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Film "Risk" Offers Portrait of Wikileaks' Julian Assange; Trump to Visit Paris for Bastille Day Ceremonies; Cows Flying to Qatar. Aired 2- 2:30p

Aired July 12, 2017 - 14:00   ET

THIS IS A RUSH TRANSCRIPT. THIS COPY MAY NOT BE IN ITS FINAL FORM AND MAY BE UPDATED.


[14:00:00] CHRISTIANE AMANPOUR, CNN HOST: Tonight, a new twist in the Trump-Russia scandal as Julian Assange claims he tried to get the

president's son to publish his e-mails with WikiLeaks.

An all-access documentary about the whistleblower debuts. And we have a rare interview with film maker, Laura Poitras on the real Assange, and his

role in the U.S. election.

(BEGIN VIDEO CLIP)

LAURA POITRAS, FILMMAKER: I think Julian is kind of doing what Julian does, which is a bit somewhat being a bit of a trickster with the news

cycle, and trying to weigh in on what's happening.

(END VIDEO CLIP)

AMANPOUR: Plus, President Trump flies out to find a port in a storm. Paris becomes his third foreign trip in two months.

Good evening, everyone, and welcome to the program. I'm Christiane Amanpour in London.

President Trump is headed to Paris tonight as guest of honor at Bastille Day celebrations there where for the first time American forces will parade

alongside the French down the Champs Elysees.

This as more questions swirl over pre-election links to Russia. The fallout from Donald Trump Jr.'s meeting with a Russia lawyer to gather

damaging information on Hillary Clinton, the clearest sign to date that the Trump campaign was eager for help from Moscow.

And WikiLeaks founder Julian Assange twitted that he had tried but failed to get Trump Jr. to publish his e-mail chain via his Web site.

WikiLeaks played a key role in the U.S. election, publishing e-mails stolen from the Democratic National Committee and Clinton's campaign manager.

So who is Assange?

He remains holed up inside the Ecuadorian embassy here in London, five years after being granted asylum there. That was 2012. We get now some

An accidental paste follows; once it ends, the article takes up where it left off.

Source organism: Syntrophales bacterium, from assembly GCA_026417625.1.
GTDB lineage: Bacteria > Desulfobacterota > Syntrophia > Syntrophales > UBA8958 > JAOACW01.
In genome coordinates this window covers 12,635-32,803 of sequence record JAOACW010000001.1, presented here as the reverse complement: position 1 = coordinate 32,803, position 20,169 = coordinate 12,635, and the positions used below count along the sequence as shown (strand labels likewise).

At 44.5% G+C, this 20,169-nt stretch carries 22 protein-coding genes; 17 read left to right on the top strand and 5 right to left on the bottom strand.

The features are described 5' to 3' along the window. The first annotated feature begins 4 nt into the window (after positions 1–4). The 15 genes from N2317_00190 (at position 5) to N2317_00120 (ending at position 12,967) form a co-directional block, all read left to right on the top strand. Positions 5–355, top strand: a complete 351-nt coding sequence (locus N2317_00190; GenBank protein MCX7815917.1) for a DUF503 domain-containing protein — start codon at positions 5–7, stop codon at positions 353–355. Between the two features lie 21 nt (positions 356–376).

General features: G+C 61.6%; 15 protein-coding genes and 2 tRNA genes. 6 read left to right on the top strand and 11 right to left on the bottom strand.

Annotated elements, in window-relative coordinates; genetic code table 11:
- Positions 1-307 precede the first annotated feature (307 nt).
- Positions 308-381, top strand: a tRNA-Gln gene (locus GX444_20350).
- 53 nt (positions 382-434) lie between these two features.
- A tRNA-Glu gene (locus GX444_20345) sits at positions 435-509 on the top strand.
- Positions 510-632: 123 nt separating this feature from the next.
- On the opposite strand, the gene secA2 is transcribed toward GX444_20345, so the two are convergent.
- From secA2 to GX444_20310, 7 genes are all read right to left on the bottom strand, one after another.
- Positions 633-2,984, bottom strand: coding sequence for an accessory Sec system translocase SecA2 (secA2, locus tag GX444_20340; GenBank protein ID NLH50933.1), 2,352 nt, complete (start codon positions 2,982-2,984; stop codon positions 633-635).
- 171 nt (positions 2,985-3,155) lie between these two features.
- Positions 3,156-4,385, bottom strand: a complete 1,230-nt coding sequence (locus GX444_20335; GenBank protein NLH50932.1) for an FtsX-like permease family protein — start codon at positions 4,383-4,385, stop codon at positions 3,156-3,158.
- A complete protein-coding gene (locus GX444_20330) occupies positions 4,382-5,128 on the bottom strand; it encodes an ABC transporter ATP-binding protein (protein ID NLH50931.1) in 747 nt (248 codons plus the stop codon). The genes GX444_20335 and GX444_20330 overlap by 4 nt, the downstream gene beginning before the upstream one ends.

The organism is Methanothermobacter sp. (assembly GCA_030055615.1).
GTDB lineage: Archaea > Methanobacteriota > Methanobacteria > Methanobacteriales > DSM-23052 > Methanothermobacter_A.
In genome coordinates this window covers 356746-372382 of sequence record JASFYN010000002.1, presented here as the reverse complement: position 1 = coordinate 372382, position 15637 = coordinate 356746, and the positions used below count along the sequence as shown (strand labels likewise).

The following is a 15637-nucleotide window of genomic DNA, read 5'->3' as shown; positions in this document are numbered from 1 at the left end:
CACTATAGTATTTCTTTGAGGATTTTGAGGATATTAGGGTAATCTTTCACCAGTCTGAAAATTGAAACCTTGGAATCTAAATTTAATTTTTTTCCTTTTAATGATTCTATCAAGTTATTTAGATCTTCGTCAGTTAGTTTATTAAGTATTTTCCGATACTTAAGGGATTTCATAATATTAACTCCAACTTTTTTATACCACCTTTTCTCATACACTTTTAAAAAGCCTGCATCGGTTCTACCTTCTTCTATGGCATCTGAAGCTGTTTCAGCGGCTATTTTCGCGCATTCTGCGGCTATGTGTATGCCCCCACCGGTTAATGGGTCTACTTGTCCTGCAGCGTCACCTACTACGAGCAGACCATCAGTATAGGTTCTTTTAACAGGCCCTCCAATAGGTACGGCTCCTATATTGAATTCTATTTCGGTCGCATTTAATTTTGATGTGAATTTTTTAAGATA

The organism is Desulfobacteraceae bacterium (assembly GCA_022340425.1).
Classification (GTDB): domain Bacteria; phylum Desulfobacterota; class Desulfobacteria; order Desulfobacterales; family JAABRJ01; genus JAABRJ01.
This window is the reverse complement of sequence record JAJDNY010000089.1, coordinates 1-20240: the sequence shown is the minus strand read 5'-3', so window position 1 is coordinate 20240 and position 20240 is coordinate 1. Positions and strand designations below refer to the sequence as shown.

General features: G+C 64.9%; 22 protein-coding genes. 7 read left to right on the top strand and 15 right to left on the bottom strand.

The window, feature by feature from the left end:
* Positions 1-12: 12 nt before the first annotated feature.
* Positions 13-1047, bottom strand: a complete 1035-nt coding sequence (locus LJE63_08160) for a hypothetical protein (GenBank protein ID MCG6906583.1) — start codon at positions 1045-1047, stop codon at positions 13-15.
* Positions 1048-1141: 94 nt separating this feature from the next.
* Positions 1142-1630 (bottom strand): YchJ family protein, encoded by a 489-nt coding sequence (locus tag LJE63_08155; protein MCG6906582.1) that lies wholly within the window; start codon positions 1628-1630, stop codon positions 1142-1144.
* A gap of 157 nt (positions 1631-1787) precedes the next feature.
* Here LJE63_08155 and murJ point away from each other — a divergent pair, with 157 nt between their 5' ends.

very revealing answers in a new documentary about him called "Risk."

He gave incredible access to the director Laura Poitras, which she has come to regret. She and producer Brenda Coughlin join me here to discuss this

case in their first TV interview.

(BEGIN VIDEOTAPE)

AMANPOUR: Ladies, welcome to the program.

Laura Poitras, Brenda Coughlin, thank you for being here.

Particularly on this day -- Laura -- Julian Assange, the subject of your film, has weighed in the last 24 hours, saying that he had tried to get

Donald Trump Jr. to publish his e-mails with him.

What do you make of that? Is Assange trying to be relevant? What do you make of it?

POITRAS: So I think Julian is kind of doing what Julian does, which is a bit somewhat being a bit of a trickster with the news cycle and trying to

weigh in on what's happening.

AMANPOUR: But do you believe that he was the -- the medium by which Russia leaked all these, you know, these DNC and Hillary and the other -- the

other e-mails during the campaign?

Assange himself says he was not the beneficiary by a state actor.

What do you believe?

POITRAS: Right. So what's in the film, and what's been said, sort of why they believe -- this was a Russian hack and that then the Russian

government used an intermediary or what they call a cut-out to then submit it to WikiLeaks.

And the way that WikiLeaks works, they have an anonymous submission system. So it's possible that they don't know who their source is. And it's

possible that the person who are the people who release it to him didn't identify who they were working for or with. So I think that the question

is, you know, what does Julian know or what does Julian not know about his source.

AMANPOUR: Exactly. And about the Russians. I mean, I guess the question is, Brenda, I can ask you this.

Why do you think, you know, candidate Trump would have said, I love WikiLeaks? You know, as if he thought they were doing, you know, all the

sort of dirty work for him?

BRENDA COUGHLIN, PRODUCER, "RISK": Candidate Trump, I think, in his way, right, loved WikiLeaks when it seemed to be playing to his direction.

And then afterward, obviously, the CIA Director Pompeo, clearly changed his mind and not only said he didn't love WikiLeaks, but in fact, thought he

didn't have the right to publish, a First Amendment right, a press freedom right to publish. So the wind has changed.

AMANPOUR: Laura, you got extraordinary access. And there are so many gee whiz scenes in that film particularly the one that I want to play right

now, which was all about, and it came as WikiLeaks was about to make its name by publishing so-called cablegate, or the State Department cables.